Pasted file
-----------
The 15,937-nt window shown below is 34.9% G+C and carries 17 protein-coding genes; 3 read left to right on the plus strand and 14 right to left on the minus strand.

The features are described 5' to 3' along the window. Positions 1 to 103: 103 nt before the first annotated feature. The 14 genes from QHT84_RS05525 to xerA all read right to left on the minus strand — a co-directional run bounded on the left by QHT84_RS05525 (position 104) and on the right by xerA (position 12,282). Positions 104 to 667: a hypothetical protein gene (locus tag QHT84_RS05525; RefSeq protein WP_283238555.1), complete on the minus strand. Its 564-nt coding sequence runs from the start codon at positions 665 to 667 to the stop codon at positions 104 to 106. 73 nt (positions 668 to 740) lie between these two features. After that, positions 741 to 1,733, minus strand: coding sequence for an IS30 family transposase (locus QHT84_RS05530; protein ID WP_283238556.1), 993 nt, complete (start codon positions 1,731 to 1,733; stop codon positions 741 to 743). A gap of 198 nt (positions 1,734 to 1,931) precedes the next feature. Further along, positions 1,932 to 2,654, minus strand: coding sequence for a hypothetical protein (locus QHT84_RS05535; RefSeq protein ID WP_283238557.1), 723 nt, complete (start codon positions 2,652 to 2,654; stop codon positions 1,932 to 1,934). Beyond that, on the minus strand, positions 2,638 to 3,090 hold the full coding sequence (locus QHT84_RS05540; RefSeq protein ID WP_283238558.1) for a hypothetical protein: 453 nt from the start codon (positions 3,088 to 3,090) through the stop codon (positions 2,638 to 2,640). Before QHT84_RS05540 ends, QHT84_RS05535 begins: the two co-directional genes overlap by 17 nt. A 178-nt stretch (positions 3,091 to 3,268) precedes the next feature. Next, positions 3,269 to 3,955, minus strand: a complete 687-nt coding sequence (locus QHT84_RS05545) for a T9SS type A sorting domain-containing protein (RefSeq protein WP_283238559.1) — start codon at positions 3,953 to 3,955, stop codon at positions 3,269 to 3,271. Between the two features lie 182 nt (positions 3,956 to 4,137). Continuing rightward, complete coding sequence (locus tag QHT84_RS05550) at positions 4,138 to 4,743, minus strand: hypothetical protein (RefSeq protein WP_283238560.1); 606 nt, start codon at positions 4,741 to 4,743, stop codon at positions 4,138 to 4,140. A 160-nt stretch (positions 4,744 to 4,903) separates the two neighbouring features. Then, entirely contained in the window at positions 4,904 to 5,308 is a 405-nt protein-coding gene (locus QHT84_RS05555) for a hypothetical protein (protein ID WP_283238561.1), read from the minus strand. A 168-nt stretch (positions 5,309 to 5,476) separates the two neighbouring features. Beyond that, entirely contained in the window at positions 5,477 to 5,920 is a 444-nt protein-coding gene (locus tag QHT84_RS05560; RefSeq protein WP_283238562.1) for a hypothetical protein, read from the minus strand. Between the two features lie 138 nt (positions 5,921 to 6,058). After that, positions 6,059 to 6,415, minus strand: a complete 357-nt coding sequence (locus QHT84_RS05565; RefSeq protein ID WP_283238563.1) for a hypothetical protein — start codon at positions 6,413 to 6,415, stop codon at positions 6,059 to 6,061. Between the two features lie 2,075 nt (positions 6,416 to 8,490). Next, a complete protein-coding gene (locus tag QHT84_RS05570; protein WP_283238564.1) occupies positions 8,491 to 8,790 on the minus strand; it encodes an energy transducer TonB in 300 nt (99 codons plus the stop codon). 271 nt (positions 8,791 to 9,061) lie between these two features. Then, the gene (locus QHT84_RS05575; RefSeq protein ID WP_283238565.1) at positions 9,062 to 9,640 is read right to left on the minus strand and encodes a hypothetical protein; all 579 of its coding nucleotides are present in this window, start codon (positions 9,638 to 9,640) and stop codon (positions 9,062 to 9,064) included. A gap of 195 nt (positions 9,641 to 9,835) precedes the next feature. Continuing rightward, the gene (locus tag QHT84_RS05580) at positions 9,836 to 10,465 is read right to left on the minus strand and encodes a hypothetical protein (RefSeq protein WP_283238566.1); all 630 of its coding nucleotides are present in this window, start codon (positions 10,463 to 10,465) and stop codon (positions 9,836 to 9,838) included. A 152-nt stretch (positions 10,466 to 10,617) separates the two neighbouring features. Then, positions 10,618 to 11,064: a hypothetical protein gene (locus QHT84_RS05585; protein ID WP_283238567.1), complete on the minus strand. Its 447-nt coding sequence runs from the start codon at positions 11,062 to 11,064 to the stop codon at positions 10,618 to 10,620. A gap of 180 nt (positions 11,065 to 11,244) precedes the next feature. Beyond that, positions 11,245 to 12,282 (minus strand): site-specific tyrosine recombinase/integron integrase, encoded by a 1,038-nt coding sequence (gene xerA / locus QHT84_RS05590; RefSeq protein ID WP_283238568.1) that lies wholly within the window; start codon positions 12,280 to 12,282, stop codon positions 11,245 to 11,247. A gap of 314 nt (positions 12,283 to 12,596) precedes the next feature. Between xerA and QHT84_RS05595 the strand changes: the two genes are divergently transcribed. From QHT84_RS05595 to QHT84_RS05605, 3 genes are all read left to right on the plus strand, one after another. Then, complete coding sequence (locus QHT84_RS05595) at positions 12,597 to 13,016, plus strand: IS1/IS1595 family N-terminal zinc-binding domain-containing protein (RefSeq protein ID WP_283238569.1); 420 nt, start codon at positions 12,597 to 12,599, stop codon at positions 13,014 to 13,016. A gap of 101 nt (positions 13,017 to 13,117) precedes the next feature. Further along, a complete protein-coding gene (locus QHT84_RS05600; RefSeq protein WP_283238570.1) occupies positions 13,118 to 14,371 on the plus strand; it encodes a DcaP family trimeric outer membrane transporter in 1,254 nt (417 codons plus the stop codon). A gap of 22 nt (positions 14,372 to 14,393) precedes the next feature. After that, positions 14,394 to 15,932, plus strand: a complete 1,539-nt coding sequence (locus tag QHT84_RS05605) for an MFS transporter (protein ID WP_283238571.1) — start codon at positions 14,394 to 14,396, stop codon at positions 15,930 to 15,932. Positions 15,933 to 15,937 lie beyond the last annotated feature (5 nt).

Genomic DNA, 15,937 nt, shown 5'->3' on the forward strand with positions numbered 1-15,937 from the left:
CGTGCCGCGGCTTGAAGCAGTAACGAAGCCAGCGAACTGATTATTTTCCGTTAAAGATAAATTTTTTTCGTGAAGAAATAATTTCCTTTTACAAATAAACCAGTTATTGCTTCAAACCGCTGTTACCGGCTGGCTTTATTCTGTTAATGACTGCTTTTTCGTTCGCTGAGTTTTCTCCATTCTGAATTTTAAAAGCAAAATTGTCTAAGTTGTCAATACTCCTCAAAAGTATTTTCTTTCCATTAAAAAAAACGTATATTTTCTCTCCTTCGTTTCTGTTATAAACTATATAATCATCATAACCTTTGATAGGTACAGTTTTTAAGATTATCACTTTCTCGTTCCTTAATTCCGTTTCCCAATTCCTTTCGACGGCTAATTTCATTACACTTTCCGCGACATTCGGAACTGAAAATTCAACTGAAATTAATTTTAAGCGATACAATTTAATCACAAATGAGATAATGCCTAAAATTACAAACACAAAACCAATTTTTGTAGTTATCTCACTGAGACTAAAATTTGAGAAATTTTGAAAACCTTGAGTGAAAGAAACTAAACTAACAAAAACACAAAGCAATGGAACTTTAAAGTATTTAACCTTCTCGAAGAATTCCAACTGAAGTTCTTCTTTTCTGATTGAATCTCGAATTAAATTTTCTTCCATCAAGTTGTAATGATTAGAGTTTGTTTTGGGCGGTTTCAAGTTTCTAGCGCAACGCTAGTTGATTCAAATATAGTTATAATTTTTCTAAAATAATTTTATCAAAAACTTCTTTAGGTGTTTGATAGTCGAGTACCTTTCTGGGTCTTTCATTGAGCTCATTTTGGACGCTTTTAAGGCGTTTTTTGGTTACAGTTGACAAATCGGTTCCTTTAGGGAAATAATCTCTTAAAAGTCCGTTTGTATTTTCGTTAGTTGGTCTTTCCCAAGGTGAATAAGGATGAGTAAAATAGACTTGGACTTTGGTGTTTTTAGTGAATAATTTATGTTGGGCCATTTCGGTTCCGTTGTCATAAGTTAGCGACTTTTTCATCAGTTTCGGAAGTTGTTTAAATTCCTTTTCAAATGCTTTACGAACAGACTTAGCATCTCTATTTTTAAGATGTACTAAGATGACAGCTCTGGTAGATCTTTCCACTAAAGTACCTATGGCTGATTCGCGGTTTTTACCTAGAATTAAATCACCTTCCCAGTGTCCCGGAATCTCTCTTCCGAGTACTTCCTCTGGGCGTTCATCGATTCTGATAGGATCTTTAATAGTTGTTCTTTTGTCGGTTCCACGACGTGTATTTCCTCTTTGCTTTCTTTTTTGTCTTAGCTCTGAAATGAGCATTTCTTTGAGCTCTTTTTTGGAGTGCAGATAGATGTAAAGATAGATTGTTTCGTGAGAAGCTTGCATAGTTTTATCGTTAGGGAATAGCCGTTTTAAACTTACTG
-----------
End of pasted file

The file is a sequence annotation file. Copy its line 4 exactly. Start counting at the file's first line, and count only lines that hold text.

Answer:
CGTGCCGCGGCTTGAAGCAGTAACGAAGCCAGCGAACTGATTATTTTCCGTTAAAGATAAATTTTTTTCGTGAAGAAATAATTTCCTTTTACAAATAAACCAGTTATTGCTTCAAACCGCTGTTACCGGCTGGCTTTATTCTGTTAATGACTGCTTTTTCGTTCGCTGAGTTTTCTCCATTCTGAATTTTAAAAGCAAAATTGTCTAAGTTGTCAATACTCCTCAAAAGTATTTTCTTTCCATTAAAAAAAACGTATATTTTCTCTCCTTCGTTTCTGTTATAAACTATATAATCATCATAACCTTTGATAGGTACAGTTTTTAAGATTATCACTTTCTCGTTCCTTAATTCCGTTTCCCAATTCCTTTCGACGGCTAATTTCATTACACTTTCCGCGACATTCGGAACTGAAAATTCAACTGAAATTAATTTTAAGCGATACAATTTAATCACAAATGAGATAATGCCTAAAATTACAAACACAAAACCAATTTTTGTAGTTATCTCACTGAGACTAAAATTTGAGAAATTTTGAAAACCTTGAGTGAAAGAAACTAAACTAACAAAAACACAAAGCAATGGAACTTTAAAGTATTTAACCTTCTCGAAGAATTCCAACTGAAGTTCTTCTTTTCTGATTGAATCTCGAATTAAATTTTCTTCCATCAAGTTGTAATGATTAGAGTTTGTTTTGGGCGGTTTCAAGTTTCTAGCGCAACGCTAGTTGATTCAAATATAGTTATAATTTTTCTAAAATAATTTTATCAAAAACTTCTTTAGGTGTTTGATAGTCGAGTACCTTTCTGGGTCTTTCATTGAGCTCATTTTGGACGCTTTTAAGGCGTTTTTTGGTTACAGTTGACAAATCGGTTCCTTTAGGGAAATAATCTCTTAAAAGTCCGTTTGTATTTTCGTTAGTTGGTCTTTCCCAAGGTGAATAAGGATGAGTAAAATAGACTTGGACTTTGGTGTTTTTAGTGAATAATTTATGTTGGGCCATTTCGGTTCCGTTGTCATAAGTTAGCGACTTTTTCATCAGTTTCGGAAGTTGTTTAAATTCCTTTTCAAATGCTTTACGAACAGACTTAGCATCTCTATTTTTAAGATGTACTAAGATGACAGCTCTGGTAGATCTTTCCACTAAAGTACCTATGGCTGATTCGCGGTTTTTACCTAGAATTAAATCACCTTCCCAGTGTCCCGGAATCTCTCTTCCGAGTACTTCCTCTGGGCGTTCATCGATTCTGATAGGATCTTTAATAGTTGTTCTTTTGTCGGTTCCACGACGTGTATTTCCTCTTTGCTTTCTTTTTTGTCTTAGCTCTGAAATGAGCATTTCTTTGAGCTCTTTTTTGGAGTGCAGATAGATGTAAAGATAGATTGTTTCGTGAGAAGCTTGCATAGTTTTATCGTTAGGGAATAGCCGTTTTAAACTTACTG